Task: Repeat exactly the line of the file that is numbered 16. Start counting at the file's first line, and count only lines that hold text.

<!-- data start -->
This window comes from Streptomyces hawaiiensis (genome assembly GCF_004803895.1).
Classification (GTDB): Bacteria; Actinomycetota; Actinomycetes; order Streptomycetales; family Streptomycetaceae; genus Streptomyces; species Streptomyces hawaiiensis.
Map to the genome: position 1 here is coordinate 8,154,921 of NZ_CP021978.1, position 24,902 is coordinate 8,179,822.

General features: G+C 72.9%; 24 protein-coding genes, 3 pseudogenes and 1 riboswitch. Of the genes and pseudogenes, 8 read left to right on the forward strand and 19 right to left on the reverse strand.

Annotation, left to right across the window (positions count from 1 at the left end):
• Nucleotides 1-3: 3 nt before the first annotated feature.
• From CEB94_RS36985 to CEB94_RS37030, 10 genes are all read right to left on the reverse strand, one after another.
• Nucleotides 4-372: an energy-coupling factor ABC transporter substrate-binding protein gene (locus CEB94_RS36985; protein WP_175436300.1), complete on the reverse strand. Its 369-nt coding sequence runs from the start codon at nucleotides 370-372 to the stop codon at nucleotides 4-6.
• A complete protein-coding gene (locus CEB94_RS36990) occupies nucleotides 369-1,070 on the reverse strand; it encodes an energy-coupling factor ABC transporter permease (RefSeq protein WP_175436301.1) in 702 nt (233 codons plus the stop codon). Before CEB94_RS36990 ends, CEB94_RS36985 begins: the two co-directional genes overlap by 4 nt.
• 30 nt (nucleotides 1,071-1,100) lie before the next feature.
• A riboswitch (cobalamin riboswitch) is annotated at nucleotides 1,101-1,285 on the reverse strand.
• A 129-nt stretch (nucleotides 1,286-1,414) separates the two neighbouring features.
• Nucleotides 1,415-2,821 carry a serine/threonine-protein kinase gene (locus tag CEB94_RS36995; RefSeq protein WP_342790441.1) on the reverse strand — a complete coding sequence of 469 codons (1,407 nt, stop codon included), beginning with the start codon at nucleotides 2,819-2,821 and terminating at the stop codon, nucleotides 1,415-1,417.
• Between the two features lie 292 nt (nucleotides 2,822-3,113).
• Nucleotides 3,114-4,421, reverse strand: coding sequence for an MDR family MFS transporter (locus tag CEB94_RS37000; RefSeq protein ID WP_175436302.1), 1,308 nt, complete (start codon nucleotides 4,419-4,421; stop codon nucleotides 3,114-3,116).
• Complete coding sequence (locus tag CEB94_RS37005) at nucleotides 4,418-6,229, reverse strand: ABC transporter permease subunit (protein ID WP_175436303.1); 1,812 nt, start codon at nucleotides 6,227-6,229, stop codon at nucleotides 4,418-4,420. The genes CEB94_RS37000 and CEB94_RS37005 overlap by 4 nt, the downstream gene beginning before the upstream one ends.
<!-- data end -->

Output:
• Complete coding sequence (locus tag CEB94_RS37005) at nucleotides 4,418-6,229, reverse strand: ABC transporter permease subunit (protein ID WP_175436303.1); 1,812 nt, start codon at nucleotides 6,227-6,229, stop codon at nucleotides 4,418-4,420. The genes CEB94_RS37000 and CEB94_RS37005 overlap by 4 nt, the downstream gene beginning before the upstream one ends.